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Former US President Barack Obama at the COP26 Climate Change Conference today. Colin Fisher/Alamy Live News

Obama says world 'falling short' on climate change as Ryan says Ireland 'willing to step up'

Here’s what happened at the UN climate summit in Glasgow today.

THE WORLD HAS not done nearly enough to tackle the climate crisis, and curbing rising temperatures will be hard – but humanity has done hard things before, Barack Obama said at the Cop26 climate summit.

In an often personal speech in Glasgow, the former US president said there were times he felt doubtful humanity could get its act together before it was too late and “images of dystopia” crept into his mind.

But he warned that “cynicism is the recourse of cowards” and the world had to muster the will, passion and activism of citizens to push governments, companies and society to meet the challenge.

He took a swipe at China and Russia’s leaders for failing to attend the conference and said their national plans for climate action “reflect a dangerous lack of urgency and willingness to maintain the status quo”.

While advanced economies like the US and Europe needed to lead on climate, so did major emitters including China, India, Russia, Indonesia, South Africa and Brazil, he said.

“We can’t afford to have anyone on the sidelines,” he warned.

And in directing a large portion of his speech at young people, he said they were right to be angry and frustrated – and urged them to channel it, keep pushing and to gird themselves for a marathon not a sprint in solving the issue.

He told them to “vote like your life depends on it, because it does”, to put pressure on companies to take action and to educate their parents, relatives and teachers.

He added: “I recognise that many young people may be cynical about politics, but the cold, hard fact is we will not have more ambitious climate plans coming out of governments unless governments feel some pressure from voters.”

Obama also said that while protests were necessary, there was also a need to listen to ordinary people who might be reluctant over climate action and help persuade them, instead of yelling at them or saying they were ignorant.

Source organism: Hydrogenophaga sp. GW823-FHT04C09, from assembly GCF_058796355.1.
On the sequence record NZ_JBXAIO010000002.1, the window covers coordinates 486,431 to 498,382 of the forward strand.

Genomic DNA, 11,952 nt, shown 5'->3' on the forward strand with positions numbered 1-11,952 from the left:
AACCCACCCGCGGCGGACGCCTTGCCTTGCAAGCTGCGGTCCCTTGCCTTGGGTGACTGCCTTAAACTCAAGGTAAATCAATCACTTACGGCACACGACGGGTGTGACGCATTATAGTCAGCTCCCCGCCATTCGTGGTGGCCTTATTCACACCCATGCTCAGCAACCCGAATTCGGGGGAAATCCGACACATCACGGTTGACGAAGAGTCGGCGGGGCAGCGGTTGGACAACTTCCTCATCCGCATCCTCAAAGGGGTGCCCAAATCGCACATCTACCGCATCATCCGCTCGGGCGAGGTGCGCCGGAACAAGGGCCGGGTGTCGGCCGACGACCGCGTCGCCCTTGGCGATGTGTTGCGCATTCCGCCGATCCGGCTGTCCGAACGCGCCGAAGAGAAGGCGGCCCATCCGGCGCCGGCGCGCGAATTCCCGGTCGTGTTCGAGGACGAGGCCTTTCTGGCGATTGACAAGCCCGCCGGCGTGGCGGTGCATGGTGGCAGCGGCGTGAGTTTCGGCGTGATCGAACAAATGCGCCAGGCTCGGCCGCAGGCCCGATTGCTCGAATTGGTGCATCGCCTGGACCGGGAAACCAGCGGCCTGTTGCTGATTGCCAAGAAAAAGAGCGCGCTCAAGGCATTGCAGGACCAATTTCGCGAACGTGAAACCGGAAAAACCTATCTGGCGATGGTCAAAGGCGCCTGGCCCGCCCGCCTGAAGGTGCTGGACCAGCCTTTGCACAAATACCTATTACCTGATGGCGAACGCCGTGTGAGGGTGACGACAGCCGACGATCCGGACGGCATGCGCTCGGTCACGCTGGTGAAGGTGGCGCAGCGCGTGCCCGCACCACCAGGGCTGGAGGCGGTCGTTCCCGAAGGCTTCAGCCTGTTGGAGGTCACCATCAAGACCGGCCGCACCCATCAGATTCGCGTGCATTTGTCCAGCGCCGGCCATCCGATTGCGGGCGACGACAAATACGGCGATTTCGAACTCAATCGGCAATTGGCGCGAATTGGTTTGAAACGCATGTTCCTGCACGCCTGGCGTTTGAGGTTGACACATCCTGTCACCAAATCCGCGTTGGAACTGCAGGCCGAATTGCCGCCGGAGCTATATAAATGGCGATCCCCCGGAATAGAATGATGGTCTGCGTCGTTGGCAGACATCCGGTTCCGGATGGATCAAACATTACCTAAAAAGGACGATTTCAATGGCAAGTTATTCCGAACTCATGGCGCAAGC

“It’s not enough to inconvenience them by blocking traffic in a protest – we actually have to listen to their objections and understand the reluctance of some ordinary people to see their countries move too fast on climate change,” he warned.

He also told delegates in a socially-distanced but full conference hall that America was back and the US is now “moving more boldly” after four years of “active hostility” from the administration of Donald Trump.

Countries had made progress since the Paris climate accord was secured in the French capital in 2015, and more progress had been made in the past week in Glasgow, he said.

But he warned: “Collectively and individually we are still falling short. We have not done nearly enough to address this crisis.”

He told delegates that keeping the rise in global temperature to 1.5C, necessary to prevent the worst impacts of climate change, “will not be easy, it’s going to be hard”.

He said existing political institutions moved slowly, international cooperation was difficult and made harder by misinformation on social media, and getting people to work together on a global scale took time which the world did not have.

But he said: “The thing we have going for us is that humanity has done hard things before. I believe we can do hard things again.”

He said victories would be incomplete, and there would be setbacks, and imperfect compromises, but they would “move the ball down the field”.

Ireland ‘willing to step up to the plate’

Speaking to reporters in Glasgow, environment minister Eamon Ryan quoted United States climate envoy John Kerry in saying that “this is the week that decides the decade.”

“My sense is that last week went reasonably well, in terms of some of the methane pledge and the deforestation pledge,” Ryan said.

“I think this Cop is about creating momentum for action and creating transparency and urgency for action.”

The Green Party leader added that Ireland will commit €10 million in the next year to the International Adaption Fund.

“Irish people do want to do something on this. I think the Irish people are sick and tired of being described as climate laggards,” Ryan said.

“I think that vote in the Dáil (on the climate action plan) is fairly reflective of a country that’s is willing to step up to the plate. We’re good at this. 

“When we set our minds on doing something collectively we’re as well placed as anyone to do it,” Ryan added. 

Hard hit nations

While the COP26 talks are struggling to rustle up promised funding to help vulnerable states prepare for the future impacts of the climate crisis, states already reeling from climate disaster are demanding separate, immediate money for “loss and damage”.

“We cannot adapt to what is already happening,” Daniel Ribeiro, technical coordinator at Justica Ambiental/Friends of the Earth Mozambique, told AFP.

Yet funding for loss and damage is not even on the official negotiation agenda in Glasgow.

Harjeet Singh, senior advisor at Climate Action Network International, said that loss and damage “cannot be a side issue”.

“We are seeing impacts hit vulnerable communities in poor countries even as these climate talks continue,” he told AFP.

“Small island states are calling for finance to help people recover from devastating storms and rising seas. It is time rich countries stopped the token references and hollow words and backed it up with real action and finance here in Glasgow.”

With reporting from Orla Dwyer, Céimin Burke and AFP

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